Turns out the toughest part of traveling is coming home. I’ve been back in the States for just about a week now, and as wonderful as it has been to hug my mom, and hold some of my dearest friends’ baby, there is an unsettling feeling to being…settled.
I wanted to slip back even momentarily into my travels, so I sat down and watched Elevate, an ESPN documentary about SEED Academy. Having been a part of the organization for nearly 3 years, it was almost criminal that I hadn’t watched it yet. The documentary follows 4 of our alumni from the campus at Thies through their careers in prep school, before showing where they ended up going to college.
I had the opportunity to hang out with one of the 4 alums, Dethie Fall, when I was in Senegal. Dethie is a character in a half. Now a grad assistant for Grand Canyon State, he parlayed height and some limited basketball skills into a great education. He’s now pursuing his MBA and will be bringing a team entirely capable of beating IU to Bloomington in December.
I will be there, and I will almost definitely be the biggest Grand Canyon State fan in Assembly Hall.
Seeing Dethie as a quiet and shy 17 year old in the film had me laughing, because in the time I’ve spent with him, I wasn’t sure he had the physical ability to be quiet. He’s always cracking jokes, or teaching Noah and I the basics of picking up Senegalese women in their native Waloof.
Shy is the last adjective anyone would use to describe Dethie today, but he’s used his passion for people to be one of SEED’s greatest ambassadors.
Seeing that transformation in reverse has really re-energized me in my efforts with SEED. After gaining a first hand view of what we’re trying to accomplish in a gym that wouldn’t be the 15th nicest in my county of 40,000 people, I was shocked at how our organization has achieved so much with so little in the way of resources.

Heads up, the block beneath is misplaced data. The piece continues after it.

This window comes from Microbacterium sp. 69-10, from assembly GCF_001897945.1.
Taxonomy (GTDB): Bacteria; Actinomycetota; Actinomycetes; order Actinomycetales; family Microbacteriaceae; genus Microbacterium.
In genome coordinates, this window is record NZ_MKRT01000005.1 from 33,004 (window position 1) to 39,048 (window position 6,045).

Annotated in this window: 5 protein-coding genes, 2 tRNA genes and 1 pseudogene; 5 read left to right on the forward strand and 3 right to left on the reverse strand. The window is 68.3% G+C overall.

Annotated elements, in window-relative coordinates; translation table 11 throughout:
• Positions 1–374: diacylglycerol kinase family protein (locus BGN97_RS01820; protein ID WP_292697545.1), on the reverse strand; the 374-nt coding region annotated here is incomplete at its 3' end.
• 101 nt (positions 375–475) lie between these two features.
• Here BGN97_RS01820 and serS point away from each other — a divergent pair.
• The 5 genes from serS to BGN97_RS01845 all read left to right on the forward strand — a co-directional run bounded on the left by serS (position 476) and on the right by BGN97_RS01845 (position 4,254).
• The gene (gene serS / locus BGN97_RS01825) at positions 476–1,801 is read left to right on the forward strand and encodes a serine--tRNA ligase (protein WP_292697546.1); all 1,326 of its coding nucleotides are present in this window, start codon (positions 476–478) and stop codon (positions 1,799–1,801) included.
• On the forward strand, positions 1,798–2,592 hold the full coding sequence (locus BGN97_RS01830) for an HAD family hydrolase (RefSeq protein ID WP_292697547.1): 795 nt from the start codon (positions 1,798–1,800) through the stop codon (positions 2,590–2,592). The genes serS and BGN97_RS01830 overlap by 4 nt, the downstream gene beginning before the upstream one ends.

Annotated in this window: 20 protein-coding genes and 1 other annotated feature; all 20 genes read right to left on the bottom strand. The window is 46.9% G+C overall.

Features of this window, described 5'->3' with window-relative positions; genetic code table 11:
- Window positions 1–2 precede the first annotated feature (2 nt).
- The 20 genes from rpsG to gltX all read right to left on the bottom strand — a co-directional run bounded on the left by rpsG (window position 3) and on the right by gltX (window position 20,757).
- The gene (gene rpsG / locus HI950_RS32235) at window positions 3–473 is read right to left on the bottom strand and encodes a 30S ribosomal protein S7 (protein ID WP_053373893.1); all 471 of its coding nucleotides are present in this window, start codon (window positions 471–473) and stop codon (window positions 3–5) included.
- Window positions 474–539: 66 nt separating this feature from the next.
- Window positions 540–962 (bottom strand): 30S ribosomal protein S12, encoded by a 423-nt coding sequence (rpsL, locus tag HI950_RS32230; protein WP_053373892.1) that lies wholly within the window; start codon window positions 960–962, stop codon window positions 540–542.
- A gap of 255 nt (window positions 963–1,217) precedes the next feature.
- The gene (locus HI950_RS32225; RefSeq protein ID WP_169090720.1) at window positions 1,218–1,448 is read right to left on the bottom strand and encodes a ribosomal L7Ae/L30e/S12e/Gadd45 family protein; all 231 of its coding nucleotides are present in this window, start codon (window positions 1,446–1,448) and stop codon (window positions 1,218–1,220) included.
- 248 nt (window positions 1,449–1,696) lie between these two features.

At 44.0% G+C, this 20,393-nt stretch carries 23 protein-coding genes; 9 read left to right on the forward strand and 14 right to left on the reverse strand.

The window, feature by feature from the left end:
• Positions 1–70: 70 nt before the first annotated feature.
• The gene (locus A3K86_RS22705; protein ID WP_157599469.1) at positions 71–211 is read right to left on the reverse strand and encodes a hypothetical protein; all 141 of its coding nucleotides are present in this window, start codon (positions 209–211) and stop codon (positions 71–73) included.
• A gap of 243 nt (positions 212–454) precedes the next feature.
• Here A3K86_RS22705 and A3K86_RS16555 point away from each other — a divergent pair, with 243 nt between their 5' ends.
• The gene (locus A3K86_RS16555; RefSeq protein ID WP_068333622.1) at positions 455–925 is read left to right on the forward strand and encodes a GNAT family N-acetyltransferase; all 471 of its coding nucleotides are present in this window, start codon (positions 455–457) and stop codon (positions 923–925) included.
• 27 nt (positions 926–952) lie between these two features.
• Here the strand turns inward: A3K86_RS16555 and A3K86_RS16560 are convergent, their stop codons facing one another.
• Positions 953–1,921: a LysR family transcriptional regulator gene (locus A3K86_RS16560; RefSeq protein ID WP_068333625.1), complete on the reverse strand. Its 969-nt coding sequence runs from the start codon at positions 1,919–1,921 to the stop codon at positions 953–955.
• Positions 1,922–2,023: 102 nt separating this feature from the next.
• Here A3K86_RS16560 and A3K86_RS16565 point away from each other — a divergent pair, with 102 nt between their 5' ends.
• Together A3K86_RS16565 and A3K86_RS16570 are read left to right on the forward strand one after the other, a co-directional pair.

Seeing the founder, Amadou Fall, deliver heartfelt speeches to the kids about taking advantage of the opportunities in front of them was an emotional tug on this stoic. Amadou hit the proverbial lottery when some Peace Corps volunteers helped him get a scholarship to the University of DC, where he went on to graduate Magna Cum Laude in Biology, an achievement far outstripping any on the court.
He turned around and worked to ensure that the next generation of his countrymen would have opportunities to do the same, to create a program which allowed hard work to determine opportunity, not sheer luck.
The organization he founded has generated nearly 6 million dollars in scholarships for 95 alumni over the past 12 years, and with our current efforts and expansion, that number should increase exponentially over the next 5 years.
No longer merely an elite educational academy for a handpicked few, we are reaching nearly 200 boys and girls a year in our Thies programs, and we’ve expanded our total footprint to nearly 2000 with a partnership with USAID and the NBA’s Live, Learn and Play program.
I was blessed to get a random introduction to the Executive Directors of SEED, Noah Levine and Romola Ratnam, who put my inherent Indiana passion for basketball (at least I’ve got passion because God knows I never had a jumpshot) to work for an organization that needs both funding and manpower to really reach the next level.
Positive change doesn’t happen in the world overnight. Turns out, magic wands are only in Harry Potter. It takes the dedication of men and women who believe that they can make a difference. It is setting up container shipments, chasing down sponsorships, pouring over stretched budgets, and coaching scared 16 year olds through visa interviews.
Then you’ve got to wake up and do it all again next week.
I sat on the sidelines for too long, content to think that if I took care of myself, that the rest of the world would fall into place. That’s not how it works. Communities thrive on the willing sacrifice of others, whether it means donating your time to an after-school program, or taking a world class education and working for peanuts for a cause that you truly believe in.
Community starts next door, but in a world of ever increasing connectedness, it spans oceans as well.
I’m glad that my worldview was shaken on this trip, and I’m glad that I’ve been re-energized to try to make a difference in the lives of people who truly deserve it.
If you can’t convince the man in the mirror to put forth the effort, why do you think that someone else will?